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The call for democracy was central to rebuffing claims that Congress represented a “microscopic minority” that could not speak for the mass of the Indian population. In claiming to represent the Indian nation as a whole, mainstream nationalism also had to address the tension between its assertion of political unity and India’s social heterogeneity. Sarkar suggests that the Constitution’s special provision for minorities and the commitment for federalism result from the exigencies of mobilizing a mass anti-colonial struggle. Assertions that Congress could not speak for the minorities, particularly Muslims and the Untouchables, led to the Lucknow Pact with Muslim leaders in 1916 and the Poona Pact of 1932 that provided reserved seats for scheduled castes. Likewise India’s federal constitution is not a simple inheritance of the federal structure of the 1935 Government of India Act. As early as 1905 the Bengali nationalist Bipinchandra Pal was arguing that “autonomy for India…Presupposes the autonomy of every race and community” (Ibid., 31). Although nationalists saw federalism as a way of augmenting Indian unity, the federal principles of the 1935 Government of India Act were designed to fragment Congress into provincial units, whilst retaining the princely states as a countervailing pro-British balance to nationalist aspirations. According to Sarkar, federalism stems from the need to create a unified nationalist struggle from a highly heterogeneous population. A discourse of ‘unity and diversity’ became standard in mature Indian nationalism, particularly in the context of deepening Hindu– Muslim conflicts. This was often vague, platitudinous, and open to diverse interpretations, yet it did involve a recognition of plurality of religions, languages, and cultures that logically favoured federalism rather than any totally centralised polity. (Ibid., 31) The strong and important connections between the compulsions of the Congress-led anti-colonial struggle and the contours of India’s post-colonial politics do not support the conclusion that Congress was actually the mobilized expression of mass nationalist sentiment. As Cambridge school historiography has shown, nationalist mobilization relied on factional patron client networks and did not challenge the feudal- and caste-based power of Congress’ rural patrons. Congress’ post-colonial electoral dominance continued to rely on the same rural patrons who mobilized their vote banks in return for state patronage. As Sudipta Kaviraj has argued, the continuation of patron client politics and the indirect mobilization that this supports reflects the nationalist elite’s failure to create “a popular common sense about the political world, taking the new conceptual vocabulary of rights, institutions and impersonal power into the vernacular everyday discourses of rural or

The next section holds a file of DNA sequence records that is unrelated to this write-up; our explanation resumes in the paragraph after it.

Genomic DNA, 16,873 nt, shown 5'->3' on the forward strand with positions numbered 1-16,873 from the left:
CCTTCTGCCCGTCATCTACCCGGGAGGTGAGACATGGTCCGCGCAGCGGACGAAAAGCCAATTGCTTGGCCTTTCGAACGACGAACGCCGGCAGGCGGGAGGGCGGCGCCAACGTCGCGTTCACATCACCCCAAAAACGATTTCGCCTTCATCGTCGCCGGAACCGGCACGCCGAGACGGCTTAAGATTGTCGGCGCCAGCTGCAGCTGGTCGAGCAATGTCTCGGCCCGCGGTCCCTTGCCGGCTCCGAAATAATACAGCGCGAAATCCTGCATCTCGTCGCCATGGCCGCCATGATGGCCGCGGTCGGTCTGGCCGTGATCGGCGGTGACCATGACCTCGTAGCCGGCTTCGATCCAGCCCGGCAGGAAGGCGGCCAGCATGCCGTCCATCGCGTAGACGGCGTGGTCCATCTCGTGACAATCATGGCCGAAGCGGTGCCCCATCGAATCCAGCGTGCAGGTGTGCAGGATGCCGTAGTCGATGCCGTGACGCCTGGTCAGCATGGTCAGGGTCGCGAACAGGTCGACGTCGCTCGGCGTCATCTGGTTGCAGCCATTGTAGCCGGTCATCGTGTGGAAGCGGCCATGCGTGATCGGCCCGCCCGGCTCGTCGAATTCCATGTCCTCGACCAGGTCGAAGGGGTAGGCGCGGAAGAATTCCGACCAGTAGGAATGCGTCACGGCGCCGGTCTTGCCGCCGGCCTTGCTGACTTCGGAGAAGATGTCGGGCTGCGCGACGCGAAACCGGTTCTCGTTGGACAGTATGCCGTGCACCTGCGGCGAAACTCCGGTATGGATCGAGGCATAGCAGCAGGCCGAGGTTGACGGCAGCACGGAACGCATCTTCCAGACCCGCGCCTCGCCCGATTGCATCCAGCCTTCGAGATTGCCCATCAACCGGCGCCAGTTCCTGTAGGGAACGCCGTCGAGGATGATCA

Sagar XVII — 2007  
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